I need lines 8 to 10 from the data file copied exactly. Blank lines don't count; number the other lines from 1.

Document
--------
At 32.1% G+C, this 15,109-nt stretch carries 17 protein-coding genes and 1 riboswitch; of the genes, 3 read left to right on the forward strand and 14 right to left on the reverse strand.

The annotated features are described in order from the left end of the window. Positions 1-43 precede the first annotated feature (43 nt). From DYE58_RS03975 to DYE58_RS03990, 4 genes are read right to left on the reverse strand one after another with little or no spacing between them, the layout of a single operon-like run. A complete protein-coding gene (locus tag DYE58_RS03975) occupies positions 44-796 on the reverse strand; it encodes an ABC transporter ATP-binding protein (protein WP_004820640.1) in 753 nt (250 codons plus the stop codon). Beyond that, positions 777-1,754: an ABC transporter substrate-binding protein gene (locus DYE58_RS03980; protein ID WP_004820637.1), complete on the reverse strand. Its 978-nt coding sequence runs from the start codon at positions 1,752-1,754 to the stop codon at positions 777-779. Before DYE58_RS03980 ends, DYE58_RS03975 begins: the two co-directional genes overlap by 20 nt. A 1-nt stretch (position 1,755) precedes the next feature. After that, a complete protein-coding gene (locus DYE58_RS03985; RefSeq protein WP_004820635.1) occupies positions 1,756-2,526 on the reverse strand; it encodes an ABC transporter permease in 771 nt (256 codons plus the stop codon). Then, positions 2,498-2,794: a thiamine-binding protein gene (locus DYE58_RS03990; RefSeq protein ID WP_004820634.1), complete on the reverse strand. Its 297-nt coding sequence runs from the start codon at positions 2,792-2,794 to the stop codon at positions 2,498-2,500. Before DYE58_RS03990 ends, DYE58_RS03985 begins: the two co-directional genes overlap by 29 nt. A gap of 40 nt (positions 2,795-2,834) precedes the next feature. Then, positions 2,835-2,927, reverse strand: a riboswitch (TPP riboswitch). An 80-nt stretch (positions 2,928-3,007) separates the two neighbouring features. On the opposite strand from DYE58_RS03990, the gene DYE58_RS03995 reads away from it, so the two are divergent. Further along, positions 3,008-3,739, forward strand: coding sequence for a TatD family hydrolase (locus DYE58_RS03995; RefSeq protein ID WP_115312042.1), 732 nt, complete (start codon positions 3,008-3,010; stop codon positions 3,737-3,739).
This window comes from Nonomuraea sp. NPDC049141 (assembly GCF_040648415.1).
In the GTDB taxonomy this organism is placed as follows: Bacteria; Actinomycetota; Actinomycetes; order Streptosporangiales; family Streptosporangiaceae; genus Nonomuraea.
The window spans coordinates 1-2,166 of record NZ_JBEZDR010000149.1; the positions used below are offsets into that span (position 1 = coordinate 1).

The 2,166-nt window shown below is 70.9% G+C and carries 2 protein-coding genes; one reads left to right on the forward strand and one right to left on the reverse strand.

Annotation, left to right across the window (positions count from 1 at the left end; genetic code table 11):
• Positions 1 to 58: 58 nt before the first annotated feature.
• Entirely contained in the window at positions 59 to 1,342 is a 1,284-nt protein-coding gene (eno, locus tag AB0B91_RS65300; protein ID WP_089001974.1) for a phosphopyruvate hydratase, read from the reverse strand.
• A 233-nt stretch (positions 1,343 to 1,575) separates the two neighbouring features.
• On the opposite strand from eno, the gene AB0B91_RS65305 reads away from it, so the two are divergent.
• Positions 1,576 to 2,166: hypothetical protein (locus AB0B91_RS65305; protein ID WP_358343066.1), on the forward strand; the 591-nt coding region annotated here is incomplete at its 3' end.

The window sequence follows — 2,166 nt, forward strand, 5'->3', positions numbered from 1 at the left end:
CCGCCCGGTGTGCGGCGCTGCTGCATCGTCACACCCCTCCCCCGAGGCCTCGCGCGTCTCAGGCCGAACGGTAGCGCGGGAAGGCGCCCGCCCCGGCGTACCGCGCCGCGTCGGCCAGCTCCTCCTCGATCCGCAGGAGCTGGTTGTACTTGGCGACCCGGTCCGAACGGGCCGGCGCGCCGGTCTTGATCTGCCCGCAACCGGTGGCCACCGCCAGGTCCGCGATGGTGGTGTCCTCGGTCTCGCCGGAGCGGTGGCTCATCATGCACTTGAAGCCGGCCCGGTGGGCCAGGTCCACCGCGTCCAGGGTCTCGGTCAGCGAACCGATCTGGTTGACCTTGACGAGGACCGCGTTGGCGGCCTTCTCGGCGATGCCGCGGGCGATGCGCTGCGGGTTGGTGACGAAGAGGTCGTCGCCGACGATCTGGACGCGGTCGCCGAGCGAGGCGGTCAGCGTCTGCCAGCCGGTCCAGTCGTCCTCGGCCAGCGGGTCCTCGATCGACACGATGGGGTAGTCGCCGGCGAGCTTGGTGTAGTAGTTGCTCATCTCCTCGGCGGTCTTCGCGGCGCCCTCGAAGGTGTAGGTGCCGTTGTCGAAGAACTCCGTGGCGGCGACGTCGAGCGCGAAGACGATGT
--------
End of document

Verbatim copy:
• Positions 1 to 58: 58 nt before the first annotated feature.
• Entirely contained in the window at positions 59 to 1,342 is a 1,284-nt protein-coding gene (eno, locus tag AB0B91_RS65300; protein ID WP_089001974.1) for a phosphopyruvate hydratase, read from the reverse strand.
• A 233-nt stretch (positions 1,343 to 1,575) separates the two neighbouring features.